The lead singer of the British rock group Pink Floyd will get his own mural in Brussels South station, Bruzz reports. The Liège artist Noir Artist was commissioned to make the wall painting of Waters at the Place Horta entrance.

This is where I attempt to make an obvious pun about the obvious album.

Flattr this!

Alleged rapist to be given TV show?

Julian Assange considers offer to guest host Sean Hannity radio show

Julian Assange has indicated he may guest host a US radio show from the Ecuadorian embassy in London.

The WikiLeaks founder said he was “looking into” filling in for Sean Hannity after the presenter offered him a one-off chance to host his conservative talkshow.

I have no idea whether Assange’s efforts in support of Trumps election campaign makes him a witting or unwitting tool of the Russians. But this latest story removes any vestige of doubt that he is, indeed, a tool.

Flattr this!

Crowdsourcing road safety

Ping if you care: volunteers map cycling danger spots

The Brussels-Capital Region has launched a pilot project that will allow cyclists to contribute to a map showing the danger spots on the region’s roads. Secretary of state for road safety Bianca Debaets sent out 540 volunteers this week equipped with “pingers” linked to an app that highlights dangers.

Each volunteer uses an app, connected by Bluetooth to a piece of kit attached to their handlebars like a bicycle bell. If the cyclist feels unsafe on the road at any point, they tap once on the pinger and the app records the location.

Once the information is uploaded to the database, along with any feedback the cyclist wants to give, it can be added to a map of the most dangerous places for cyclists on the region’s roads. It would then be up to the authorities to do something to remedy the situation if possible – in the case of a dangerous junction, for example, though not in the case of a vehicle parked on a cycle path.

Ping If You Care is one of those ideas that is both brilliant and really obvious now that someone else has thought of it.

Flattr this!

Quote of the Day: WannaCry about WannaCrypt?

Microsoft is externalising costs on to their customers. They are externalising the financial costs of quality assurance and testing. They are externalising the political costs of setting standards, sticking to them and enforcing them amongst developers.

Microsoft is shifting the burden of support to the end users by demanding an unrealistic level of compliance with constantly evolving standards and specifications that still move faster than developers can cope.

We not only let Microsoft get away with this, millions of people regularly savage digital laggards using social media on Microsoft’s behalf. There’s an army of True Believers out there piling up the wood, matchbooks at the ready.

Trevor Pott

Flattr this!

Stay out of the silo

Dave Winer won’t link to Facebook posts. I agree:

1. It’s impractical. I don’t know what your privacy settings are. So if I point to your post, it’s possible a lot of people might not be able to read it, and thus will bring the grief to me, not you, because they have no idea who you are or what you wrote.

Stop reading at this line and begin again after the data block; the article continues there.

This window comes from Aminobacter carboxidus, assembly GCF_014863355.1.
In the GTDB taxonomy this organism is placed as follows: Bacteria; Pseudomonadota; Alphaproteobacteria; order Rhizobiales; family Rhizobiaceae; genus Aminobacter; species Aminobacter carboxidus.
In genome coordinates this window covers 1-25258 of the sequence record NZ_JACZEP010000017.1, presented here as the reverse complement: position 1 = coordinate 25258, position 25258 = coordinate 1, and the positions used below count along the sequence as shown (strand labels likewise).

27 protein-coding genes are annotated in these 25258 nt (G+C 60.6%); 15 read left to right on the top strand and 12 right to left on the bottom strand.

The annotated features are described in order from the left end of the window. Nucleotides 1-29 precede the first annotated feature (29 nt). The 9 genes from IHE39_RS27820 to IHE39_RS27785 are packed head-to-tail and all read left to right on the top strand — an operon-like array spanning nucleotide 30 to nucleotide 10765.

Obviously, not having a Facebook account, I won’t be able to even see a post if it isn’t made public. But even if it is public, about a third of the page is covered by an annoying white box nagging me to either sign in or sign up for a Facebook account.

Even when posts are public, Facebook makes it both unpleasant and annoying to attempt to read them. In the vast majority of cases I don’t read them, I close the tab and move on. Whatever you have to say is not important enough for me want to leap through Facebook’s hoops, and it certainly isn’t significant enough for me to want to encourage anyone else to waste their time jumping through the same hoops.

2. It’s supporting their downgrading and killing the web. Your post sucks because it doesn’t contain links, styling, and you can’t enclose a podcast if you want. The more people post there, the more the web dies. I’m sorry no matter how good your idea is fuck you I won’t help you and Facebook kill the open web.

Facebook is building a silo. Data goes in and nothing comes out. This is anathema to the free flow of information that underpins the open web.

This is not accidental. Facebook forbids search engines from indexing posts on Facebook. This means that if you write something on Facebook, that post is not going to appear on Google, DuckDuckGo, Bing or any other search engine. Facebook — and only Facebook — gets to decide who will see your posts on Facebook.

3. Facebook might go out of business. I like to point to things that last. Facebook seems solid now, but they could go away or retire the service you posted on. Deprecate the links. Who knows. You might not even mind, but I do. I like my archives to last as long as possible.

Nothing lasts for ever. Facebook may look unassailable now, but so did MySpace back when MySpace was the big thing.

I don’t think Facebook is going to go bust any time soon, but there is nothing to stop them from deciding that parts of their service are either inconvenient or unprofitable and axing them. And if they do that, all of your content is gone because Facebook — and only Facebook — gets to decide how much of your data is retained.

There are plenty of open and publicly accessible platforms out there. You should use them.

Flattr this!